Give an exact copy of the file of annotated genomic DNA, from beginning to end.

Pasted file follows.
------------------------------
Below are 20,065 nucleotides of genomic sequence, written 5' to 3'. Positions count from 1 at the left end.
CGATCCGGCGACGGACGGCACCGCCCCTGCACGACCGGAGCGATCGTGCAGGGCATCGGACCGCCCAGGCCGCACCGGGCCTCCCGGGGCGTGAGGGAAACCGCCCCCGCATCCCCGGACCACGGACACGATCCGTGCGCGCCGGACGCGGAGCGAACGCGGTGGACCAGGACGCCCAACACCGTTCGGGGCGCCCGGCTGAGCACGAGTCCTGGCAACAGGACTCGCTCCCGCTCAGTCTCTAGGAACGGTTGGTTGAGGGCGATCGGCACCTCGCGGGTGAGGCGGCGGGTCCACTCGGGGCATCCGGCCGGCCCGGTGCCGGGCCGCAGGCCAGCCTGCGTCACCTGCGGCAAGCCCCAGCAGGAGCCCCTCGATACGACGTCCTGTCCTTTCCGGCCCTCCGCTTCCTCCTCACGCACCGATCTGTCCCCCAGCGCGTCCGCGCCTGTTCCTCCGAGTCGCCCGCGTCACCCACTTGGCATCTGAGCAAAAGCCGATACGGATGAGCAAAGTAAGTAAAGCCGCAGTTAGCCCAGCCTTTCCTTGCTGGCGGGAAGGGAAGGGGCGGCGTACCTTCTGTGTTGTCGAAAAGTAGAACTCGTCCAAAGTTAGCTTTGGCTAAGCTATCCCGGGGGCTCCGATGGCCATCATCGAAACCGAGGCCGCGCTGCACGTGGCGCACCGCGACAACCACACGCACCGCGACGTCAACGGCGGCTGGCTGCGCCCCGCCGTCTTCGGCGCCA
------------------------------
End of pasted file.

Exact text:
Below are 20,065 nucleotides of genomic sequence, written 5' to 3'. Positions count from 1 at the left end.
CGATCCGGCGACGGACGGCACCGCCCCTGCACGACCGGAGCGATCGTGCAGGGCATCGGACCGCCCAGGCCGCACCGGGCCTCCCGGGGCGTGAGGGAAACCGCCCCCGCATCCCCGGACCACGGACACGATCCGTGCGCGCCGGACGCGGAGCGAACGCGGTGGACCAGGACGCCCAACACCGTTCGGGGCGCCCGGCTGAGCACGAGTCCTGGCAACAGGACTCGCTCCCGCTCAGTCTCTAGGAACGGTTGGTTGAGGGCGATCGGCACCTCGCGGGTGAGGCGGCGGGTCCACTCGGGGCATCCGGCCGGCCCGGTGCCGGGCCGCAGGCCAGCCTGCGTCACCTGCGGCAAGCCCCAGCAGGAGCCCCTCGATACGACGTCCTGTCCTTTCCGGCCCTCCGCTTCCTCCTCACGCACCGATCTGTCCCCCAGCGCGTCCGCGCCTGTTCCTCCGAGTCGCCCGCGTCACCCACTTGGCATCTGAGCAAAAGCCGATACGGATGAGCAAAGTAAGTAAAGCCGCAGTTAGCCCAGCCTTTCCTTGCTGGCGGGAAGGGAAGGGGCGGCGTACCTTCTGTGTTGTCGAAAAGTAGAACTCGTCCAAAGTTAGCTTTGGCTAAGCTATCCCGGGGGCTCCGATGGCCATCATCGAAACCGAGGCCGCGCTGCACGTGGCGCACCGCGACAACCACACGCACCGCGACGTCAACGGCGGCTGGCTGCGCCCCGCCGTCTTCGGCGCCA